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Archive for the ‘Transcripts’ Category

ZBA 7.19The

The Zoning Board of Appeals meets this evening at 6:30 PM.  Topics on their agenda include:

  • Public hearing and meeting: Text Amendment – MKES Investments, LLC – Amending Section 5-6-4(C) Special Uses, B3 District, to add Canine Daycare and/or Doggy Daycare with Grooming, Training and Boarding; Day Care/Child Care/After School Care; and Church/House of Worship, and
  • Zoning Board of Appeals Overview

A copy of the agenda can be viewed here.

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220 Board 2019

Members of the Barrington School District 220 Board of Education Barry Altshuler, from left, Mike Shackleton, Sandra Ficke-Bradford, President Penny Kazmier, Superintendent Brian Harris, Angela Wilcox, Gavin Newman and Leah Collister-Lazzari are pictured July 30, 2019. Shackleton, Ficke-Bradford, Kazmier and Newman were up for reelection in 2021. Kazmier and Newman did not run. Ficke-Braford unofficially retained her seat in the April 6, 2021 election while Shackleton did not. (Steve Sadin / Pioneer Press)

One incumbent and three others who would be new to the Barrington School District 220 Board of Education are emerging as top vote-getters in Tuesday’s election, according to unofficial results from the Cook, Lake and Kane county clerks’ offices.

The district, with its headquarters in Barrington, serves surrounding towns that are in part or all of each county. Also, a small portion of the district is in McHenry County but unofficial results do not include any totals from McHenry because of what the clerk’s office there called “some anomalies in [Tuesday’s] unofficial election results.”

The top four vote-getters include incumbent Sandra Ficke-Bradford, the current board vice president, with about 12% of the combined Lake and Cook county vote, and newcomers Erin Chan Ding, with about 13%, and Katie Karam and Steve Wang, both with about 12% of the vote, according to unofficial results from each county clerk’s office.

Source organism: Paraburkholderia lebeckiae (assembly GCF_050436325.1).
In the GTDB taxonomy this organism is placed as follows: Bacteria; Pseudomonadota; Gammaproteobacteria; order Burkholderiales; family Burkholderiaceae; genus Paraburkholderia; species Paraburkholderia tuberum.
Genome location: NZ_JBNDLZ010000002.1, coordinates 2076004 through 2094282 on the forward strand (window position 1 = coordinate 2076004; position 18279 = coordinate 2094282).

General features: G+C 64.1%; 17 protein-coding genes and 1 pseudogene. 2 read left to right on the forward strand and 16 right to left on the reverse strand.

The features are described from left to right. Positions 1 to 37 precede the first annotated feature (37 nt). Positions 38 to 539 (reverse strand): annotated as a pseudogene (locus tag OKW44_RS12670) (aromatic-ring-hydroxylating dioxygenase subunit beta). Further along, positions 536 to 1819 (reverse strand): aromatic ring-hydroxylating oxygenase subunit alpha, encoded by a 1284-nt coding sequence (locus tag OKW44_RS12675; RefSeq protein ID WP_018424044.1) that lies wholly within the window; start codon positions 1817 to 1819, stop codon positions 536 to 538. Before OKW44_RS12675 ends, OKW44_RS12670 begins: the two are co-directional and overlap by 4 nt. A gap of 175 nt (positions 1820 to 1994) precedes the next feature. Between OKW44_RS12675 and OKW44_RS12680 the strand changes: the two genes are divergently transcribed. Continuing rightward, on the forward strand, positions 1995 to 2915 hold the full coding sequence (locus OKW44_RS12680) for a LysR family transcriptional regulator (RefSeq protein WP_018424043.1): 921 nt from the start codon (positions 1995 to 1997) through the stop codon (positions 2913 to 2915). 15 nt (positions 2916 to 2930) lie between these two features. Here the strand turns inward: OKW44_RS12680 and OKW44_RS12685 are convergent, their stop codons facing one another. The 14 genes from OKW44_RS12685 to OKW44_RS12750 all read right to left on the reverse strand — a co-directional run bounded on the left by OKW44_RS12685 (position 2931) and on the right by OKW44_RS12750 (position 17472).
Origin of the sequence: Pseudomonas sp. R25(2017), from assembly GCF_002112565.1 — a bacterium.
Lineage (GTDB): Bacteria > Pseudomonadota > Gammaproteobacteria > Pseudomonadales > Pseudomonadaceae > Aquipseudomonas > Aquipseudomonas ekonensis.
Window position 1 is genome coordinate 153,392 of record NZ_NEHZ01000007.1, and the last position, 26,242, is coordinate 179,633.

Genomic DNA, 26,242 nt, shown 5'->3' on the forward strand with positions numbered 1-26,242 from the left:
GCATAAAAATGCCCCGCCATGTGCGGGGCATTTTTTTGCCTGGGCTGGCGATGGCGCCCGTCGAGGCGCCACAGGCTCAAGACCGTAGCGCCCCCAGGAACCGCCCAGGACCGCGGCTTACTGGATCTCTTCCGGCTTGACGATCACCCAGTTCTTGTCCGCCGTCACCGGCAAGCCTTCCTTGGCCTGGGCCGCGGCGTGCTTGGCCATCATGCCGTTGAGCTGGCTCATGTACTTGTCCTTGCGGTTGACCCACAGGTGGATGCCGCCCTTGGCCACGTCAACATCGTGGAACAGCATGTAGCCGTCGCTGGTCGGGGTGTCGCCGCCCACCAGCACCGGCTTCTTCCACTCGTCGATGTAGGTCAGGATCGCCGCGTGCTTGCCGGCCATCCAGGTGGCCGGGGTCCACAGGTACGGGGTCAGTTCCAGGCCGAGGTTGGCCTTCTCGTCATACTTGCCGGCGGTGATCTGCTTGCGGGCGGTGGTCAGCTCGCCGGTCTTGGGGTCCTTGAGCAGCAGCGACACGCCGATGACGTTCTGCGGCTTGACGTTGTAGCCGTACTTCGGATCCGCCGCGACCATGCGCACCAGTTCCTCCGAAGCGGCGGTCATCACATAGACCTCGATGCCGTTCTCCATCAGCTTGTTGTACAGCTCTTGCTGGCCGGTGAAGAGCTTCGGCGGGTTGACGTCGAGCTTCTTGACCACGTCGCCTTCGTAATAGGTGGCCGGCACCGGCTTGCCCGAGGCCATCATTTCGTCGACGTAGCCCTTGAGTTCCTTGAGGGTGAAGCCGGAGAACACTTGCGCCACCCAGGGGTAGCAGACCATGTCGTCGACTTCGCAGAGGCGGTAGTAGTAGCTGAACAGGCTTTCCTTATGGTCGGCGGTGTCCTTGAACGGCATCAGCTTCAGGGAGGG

The race had been rancorous, with charges by the League of Women Voters and others of strong partisan involvement in what some expected to be a non-partisan race, and complaints by some parents and candidates over what they saw as unseemly endorsements from the Barrington Education Association teachers union. The union endorsed Ficke-Bradford, Chan Ding, Klauer, and Thomas Mitoraj.

Ficke-Bradford said she wasn’t sure if the BEA endorsement hurt or helped. Chan Ding said she thought the endorsement had little effect overall, but she found it personally affirming that the teachers group saw her as someone with whom they could work.

Read more of the Barrington Courier-Review report on the 220 election here.

Editorial note:  So far, the Daily Herald, Barrington Courier-Review/Chicago Tribune, Chicago Sun-Times or the Northwest Herald have not commented on what Alex Strobl shared with this and other publications last weekend.

Additionally, forty-five minutes of Tuesday evening’s Board of Education meeting were devoted to the topic (See “District 220 Board discusses Strobl documents”), so we’re really looking forward to their reports (though we’re not holding our breath).

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The Zoning Board of Appeals will hold their regular monthly meeting Monday evening, October 17th, at Countryside Elementary School beginning at 6:30 PM.  A copy of the agenda can be viewed here.